mnot’s blog

Design depends largely on constraints.” — Charles Eames

Monday, 11 August 2003

Structured URIs

Filed under: Web

I just found a draft finding that the W3C TAG published about a month ago, regarding the use of metadata in URIs. This is very cool, and I especially like the emphasis on authorities’ ability to embed metadata in URIs.

To me, though, it begs a big question. Right now, there isn’t any normal way for an authority to describe how that metadata is structured; one has to resort to more prosaic descriptions, which doesn’t really scale.

What I’ve wanted for a long time is a format to formally describe the structure of a URI, so that you can look at a URI and extract metadata about the resource from it, and conversely can take a handful of metadata and predicatively build a URI from it.

This is the first step towards allowing people to describe the interface exposed by a Web application in a machine-readable way.

There are already a few ways to do this, but none measure up. WSDL’s support for GET and PUT is pretty bad, but then again my dislike of WSDL is well known. HTML forms and XForms actually do approach this, but they are limited to query strings, which has encouraged a lot of bad practice out there.

What would such a format look like? Here’s my back-of-an-envelope answer, which models an address book application:

<URIStructure base="http://www.example.com/addressbook/" id="addressBook">
  <pathSegment name="people">
    <pathSegment type="http://foo.com/types#person"/>
      <pathSegment name="editForm"/>
    </pathSegment>
  </pathSegment>
  <pathSegment name="addForm"/>
  <pathSegment name="searchForm">
    <query id="searchTerms">
      <arg key="firstName" type="http://foo.com/types#givenName"/>
      <arg key="lastName" type="http://foo.com/types#sn" required="1"/>
    </query>
  </pathSegment>
</URIStructure>

The important thing to notice here is that you walk down the XML tree, finding the URI that interests you (either the one you’re trying to suck metadata out of, or the one you’re trying to build). Some components (e.g., the children of the “people” path segment, and the query arguments) don’t have declared names, but rather just syntactic typing, so that you know that with a “http;//foo.com/types#person” of “Bob”, the appropriate URI would be “http://www.example.com/people/Bob”, and that the “firstName” argument on searchForm must have a “http;//foo.com/types#givenName” value.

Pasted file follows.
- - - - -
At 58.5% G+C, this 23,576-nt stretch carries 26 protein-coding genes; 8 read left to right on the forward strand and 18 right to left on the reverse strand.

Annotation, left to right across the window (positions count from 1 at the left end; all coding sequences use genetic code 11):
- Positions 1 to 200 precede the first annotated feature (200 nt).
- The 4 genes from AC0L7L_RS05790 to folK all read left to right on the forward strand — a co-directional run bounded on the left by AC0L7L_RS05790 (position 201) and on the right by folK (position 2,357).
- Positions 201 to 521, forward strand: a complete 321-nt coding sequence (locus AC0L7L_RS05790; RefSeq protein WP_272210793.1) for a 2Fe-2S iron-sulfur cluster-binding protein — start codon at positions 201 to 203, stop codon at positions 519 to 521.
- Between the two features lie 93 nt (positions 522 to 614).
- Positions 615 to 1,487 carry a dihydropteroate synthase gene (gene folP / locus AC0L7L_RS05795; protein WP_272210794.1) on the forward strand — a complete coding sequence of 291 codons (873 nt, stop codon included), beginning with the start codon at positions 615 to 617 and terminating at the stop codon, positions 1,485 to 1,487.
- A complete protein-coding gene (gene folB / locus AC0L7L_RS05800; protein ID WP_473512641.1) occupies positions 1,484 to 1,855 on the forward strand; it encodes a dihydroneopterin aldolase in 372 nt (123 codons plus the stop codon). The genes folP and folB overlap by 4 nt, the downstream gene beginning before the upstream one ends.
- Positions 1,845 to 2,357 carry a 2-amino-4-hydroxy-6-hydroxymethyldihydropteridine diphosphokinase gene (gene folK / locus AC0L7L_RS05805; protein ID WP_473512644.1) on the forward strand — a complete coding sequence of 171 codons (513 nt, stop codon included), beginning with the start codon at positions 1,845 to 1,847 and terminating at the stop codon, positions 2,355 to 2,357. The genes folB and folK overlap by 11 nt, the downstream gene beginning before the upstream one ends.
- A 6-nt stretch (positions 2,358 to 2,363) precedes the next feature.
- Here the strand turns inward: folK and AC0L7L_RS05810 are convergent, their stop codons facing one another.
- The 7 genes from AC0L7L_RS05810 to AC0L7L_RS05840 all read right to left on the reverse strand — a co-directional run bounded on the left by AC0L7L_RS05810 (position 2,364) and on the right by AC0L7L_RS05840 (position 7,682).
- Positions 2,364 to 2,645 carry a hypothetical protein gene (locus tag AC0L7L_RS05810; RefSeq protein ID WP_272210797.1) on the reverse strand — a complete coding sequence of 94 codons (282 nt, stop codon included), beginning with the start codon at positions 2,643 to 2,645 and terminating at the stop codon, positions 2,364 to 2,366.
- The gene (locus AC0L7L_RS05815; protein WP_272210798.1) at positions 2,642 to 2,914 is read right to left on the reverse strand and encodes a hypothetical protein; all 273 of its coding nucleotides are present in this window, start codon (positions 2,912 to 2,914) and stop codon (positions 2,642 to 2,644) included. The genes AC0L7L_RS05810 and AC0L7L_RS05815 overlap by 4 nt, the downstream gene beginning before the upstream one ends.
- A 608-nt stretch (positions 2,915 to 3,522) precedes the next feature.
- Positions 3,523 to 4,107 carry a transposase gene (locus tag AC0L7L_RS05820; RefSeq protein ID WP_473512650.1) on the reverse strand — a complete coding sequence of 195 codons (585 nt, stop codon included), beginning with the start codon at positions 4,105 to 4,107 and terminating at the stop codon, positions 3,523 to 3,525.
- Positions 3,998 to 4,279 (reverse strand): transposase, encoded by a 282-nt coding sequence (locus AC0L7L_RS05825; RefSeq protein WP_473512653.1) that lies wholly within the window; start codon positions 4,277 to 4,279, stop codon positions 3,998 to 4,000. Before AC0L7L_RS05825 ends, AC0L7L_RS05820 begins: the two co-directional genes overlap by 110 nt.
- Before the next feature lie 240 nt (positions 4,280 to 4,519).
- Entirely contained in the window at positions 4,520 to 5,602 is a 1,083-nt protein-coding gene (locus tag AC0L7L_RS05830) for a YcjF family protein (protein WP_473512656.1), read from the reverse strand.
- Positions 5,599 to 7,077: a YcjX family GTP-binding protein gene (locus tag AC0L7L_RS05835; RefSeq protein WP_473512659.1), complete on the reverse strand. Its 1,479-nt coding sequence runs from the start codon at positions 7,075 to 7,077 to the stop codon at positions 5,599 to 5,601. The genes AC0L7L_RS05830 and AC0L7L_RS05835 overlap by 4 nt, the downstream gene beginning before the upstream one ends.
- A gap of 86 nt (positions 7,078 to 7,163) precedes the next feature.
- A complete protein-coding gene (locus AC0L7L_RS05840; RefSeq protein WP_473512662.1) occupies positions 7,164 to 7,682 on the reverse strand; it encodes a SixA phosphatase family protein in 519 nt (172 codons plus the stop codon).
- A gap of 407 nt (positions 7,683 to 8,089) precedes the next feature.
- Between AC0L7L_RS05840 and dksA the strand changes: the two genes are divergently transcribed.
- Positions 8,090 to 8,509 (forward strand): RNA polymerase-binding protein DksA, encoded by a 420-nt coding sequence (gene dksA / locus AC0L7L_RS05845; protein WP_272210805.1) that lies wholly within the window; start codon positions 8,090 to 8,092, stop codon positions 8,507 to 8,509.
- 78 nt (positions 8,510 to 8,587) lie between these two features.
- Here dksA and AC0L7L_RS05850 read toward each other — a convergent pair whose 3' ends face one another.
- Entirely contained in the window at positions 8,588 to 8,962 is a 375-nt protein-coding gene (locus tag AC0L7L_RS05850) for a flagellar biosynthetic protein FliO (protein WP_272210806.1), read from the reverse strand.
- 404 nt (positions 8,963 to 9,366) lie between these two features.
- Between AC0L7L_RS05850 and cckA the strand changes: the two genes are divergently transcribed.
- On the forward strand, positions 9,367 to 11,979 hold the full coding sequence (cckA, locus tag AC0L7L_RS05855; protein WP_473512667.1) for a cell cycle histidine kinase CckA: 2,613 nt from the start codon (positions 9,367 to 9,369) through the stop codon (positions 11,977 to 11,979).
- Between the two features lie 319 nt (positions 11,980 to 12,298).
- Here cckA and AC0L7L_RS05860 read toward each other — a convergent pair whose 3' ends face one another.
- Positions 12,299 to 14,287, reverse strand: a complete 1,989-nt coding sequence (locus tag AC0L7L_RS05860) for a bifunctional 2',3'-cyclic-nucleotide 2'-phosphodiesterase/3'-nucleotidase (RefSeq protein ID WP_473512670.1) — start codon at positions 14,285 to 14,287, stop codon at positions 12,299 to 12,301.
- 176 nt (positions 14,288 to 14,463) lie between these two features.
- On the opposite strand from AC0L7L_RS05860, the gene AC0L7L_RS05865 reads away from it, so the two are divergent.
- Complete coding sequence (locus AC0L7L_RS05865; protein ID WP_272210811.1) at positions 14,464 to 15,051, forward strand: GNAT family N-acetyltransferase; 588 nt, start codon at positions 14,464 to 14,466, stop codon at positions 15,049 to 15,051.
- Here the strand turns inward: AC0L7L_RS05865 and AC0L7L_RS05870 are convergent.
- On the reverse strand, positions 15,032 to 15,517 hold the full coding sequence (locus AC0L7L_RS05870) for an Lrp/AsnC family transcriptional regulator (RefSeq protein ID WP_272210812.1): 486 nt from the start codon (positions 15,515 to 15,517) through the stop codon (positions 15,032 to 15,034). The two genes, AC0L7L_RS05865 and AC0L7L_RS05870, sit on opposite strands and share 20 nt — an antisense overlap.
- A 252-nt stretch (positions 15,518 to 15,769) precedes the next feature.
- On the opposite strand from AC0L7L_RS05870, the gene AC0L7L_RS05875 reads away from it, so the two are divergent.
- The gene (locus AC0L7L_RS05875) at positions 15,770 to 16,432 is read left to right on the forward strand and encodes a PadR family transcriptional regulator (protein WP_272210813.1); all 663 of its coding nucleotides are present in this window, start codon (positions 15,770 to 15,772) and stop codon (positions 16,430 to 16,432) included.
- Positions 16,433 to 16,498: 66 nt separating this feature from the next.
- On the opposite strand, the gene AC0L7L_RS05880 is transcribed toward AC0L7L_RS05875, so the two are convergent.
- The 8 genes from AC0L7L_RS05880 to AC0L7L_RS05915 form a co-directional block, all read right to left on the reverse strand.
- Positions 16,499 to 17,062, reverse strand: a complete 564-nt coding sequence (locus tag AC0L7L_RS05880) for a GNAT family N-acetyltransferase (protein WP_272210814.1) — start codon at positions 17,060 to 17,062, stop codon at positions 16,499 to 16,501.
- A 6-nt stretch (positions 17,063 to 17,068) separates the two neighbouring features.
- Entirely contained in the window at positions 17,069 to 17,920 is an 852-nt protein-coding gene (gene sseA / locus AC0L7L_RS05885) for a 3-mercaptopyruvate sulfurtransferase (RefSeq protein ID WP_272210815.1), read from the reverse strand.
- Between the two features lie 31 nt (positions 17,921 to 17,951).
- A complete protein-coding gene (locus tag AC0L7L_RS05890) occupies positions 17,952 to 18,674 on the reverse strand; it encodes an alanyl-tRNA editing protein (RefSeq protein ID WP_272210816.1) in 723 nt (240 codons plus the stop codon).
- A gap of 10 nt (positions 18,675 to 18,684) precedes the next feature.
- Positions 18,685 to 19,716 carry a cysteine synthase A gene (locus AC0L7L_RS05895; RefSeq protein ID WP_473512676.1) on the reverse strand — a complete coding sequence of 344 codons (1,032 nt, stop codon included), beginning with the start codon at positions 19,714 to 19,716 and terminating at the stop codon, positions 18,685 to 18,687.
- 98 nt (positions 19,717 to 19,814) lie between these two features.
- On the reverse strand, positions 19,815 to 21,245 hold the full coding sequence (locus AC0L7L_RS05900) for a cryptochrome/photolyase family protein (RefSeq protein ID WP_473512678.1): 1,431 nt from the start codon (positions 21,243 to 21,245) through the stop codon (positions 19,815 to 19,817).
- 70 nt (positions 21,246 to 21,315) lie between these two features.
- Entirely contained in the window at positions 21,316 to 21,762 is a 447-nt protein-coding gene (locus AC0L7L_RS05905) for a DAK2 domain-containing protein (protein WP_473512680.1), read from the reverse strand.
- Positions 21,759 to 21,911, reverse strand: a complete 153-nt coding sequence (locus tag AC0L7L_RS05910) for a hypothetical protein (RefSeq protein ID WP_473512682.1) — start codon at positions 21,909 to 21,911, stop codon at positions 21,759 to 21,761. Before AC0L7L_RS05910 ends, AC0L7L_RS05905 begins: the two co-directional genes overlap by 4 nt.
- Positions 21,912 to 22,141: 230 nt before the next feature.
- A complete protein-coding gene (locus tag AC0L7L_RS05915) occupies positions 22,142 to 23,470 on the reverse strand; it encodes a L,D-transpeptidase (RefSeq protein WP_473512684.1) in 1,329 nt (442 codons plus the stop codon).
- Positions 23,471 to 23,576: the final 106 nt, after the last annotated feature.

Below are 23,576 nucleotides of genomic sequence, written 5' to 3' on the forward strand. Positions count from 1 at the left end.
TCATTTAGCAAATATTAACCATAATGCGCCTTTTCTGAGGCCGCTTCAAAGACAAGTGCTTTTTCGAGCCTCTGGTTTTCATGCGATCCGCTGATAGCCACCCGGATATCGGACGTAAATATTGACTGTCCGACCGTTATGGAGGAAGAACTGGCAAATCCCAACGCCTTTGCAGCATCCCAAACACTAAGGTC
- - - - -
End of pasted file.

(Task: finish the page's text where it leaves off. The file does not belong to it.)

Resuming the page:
This is just a first step, mind you, but if the format were extensible, it would allow you to add metadata about the nature of the resources themselves, and how to use them. There’s a lot of fertile ground here; you could describe how they vary over time and other dimensions, what the semantic relationships of the resources are, what kind of RESTful interactions are available, and more mundane things like whether the query strings are case-sensitive, and whether they can be reordered.

More detail soon; I’ve still got some issues to work on, and a Python implementation to scratch together.


1 Comment

Eamonn Neylon said:

Interesting the power of the W3C’s marketing - just by writing something about metadata gets the world’s attention! There is a group of library information specialists (and some publishers) who have been working in this area, on the OpenURL Framework, for several years. Initially convceived as a way of transporting metadata to a service endpoint using a URL, the framework has grown and been generalized into a means of transporting contextualized metadata both inline and through by-reference mechanisms. The work is being standardized through NISO Committee AX and represents a serious effort to provide a means of structuring metadata into functional packages for use in general applications.

Thursday, August 21 2003 at 12:37 PM

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